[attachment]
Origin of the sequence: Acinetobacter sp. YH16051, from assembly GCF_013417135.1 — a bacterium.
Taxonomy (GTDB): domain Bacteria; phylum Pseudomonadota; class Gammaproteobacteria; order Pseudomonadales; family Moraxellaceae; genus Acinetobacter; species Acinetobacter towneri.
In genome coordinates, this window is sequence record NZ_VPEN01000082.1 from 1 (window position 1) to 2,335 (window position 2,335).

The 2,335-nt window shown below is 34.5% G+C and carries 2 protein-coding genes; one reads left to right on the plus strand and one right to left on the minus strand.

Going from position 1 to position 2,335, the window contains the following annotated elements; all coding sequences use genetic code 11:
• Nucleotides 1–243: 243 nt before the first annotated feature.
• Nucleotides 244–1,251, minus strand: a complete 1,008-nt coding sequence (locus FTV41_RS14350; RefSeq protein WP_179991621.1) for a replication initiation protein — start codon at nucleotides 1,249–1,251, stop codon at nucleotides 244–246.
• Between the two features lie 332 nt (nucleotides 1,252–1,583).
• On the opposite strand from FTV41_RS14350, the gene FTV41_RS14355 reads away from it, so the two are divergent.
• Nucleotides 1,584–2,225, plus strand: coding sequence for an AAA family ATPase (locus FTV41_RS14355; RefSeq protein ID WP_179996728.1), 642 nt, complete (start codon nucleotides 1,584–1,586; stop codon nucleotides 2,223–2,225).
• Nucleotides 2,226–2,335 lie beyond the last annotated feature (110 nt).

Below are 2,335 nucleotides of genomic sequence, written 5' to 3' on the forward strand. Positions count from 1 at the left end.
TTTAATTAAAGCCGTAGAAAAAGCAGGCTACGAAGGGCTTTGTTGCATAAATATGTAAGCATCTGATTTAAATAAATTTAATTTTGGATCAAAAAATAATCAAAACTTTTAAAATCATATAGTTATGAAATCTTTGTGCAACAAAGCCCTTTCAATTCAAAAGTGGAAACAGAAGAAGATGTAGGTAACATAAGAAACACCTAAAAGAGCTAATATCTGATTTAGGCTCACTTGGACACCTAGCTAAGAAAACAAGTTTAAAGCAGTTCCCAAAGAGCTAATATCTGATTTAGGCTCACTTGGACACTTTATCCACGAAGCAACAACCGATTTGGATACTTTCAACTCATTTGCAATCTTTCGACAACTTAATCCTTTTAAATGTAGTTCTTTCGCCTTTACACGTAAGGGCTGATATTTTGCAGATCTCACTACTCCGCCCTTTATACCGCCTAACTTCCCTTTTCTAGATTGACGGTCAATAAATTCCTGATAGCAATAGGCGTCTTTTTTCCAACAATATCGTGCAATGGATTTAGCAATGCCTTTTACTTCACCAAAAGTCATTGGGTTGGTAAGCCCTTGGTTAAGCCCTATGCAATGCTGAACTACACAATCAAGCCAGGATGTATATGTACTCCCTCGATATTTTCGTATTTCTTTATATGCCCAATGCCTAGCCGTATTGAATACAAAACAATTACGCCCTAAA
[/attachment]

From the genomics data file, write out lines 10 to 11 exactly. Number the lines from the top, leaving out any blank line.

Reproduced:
• Nucleotides 1,584–2,225, plus strand: coding sequence for an AAA family ATPase (locus FTV41_RS14355; RefSeq protein ID WP_179996728.1), 642 nt, complete (start codon nucleotides 1,584–1,586; stop codon nucleotides 2,223–2,225).
• Nucleotides 2,226–2,335 lie beyond the last annotated feature (110 nt).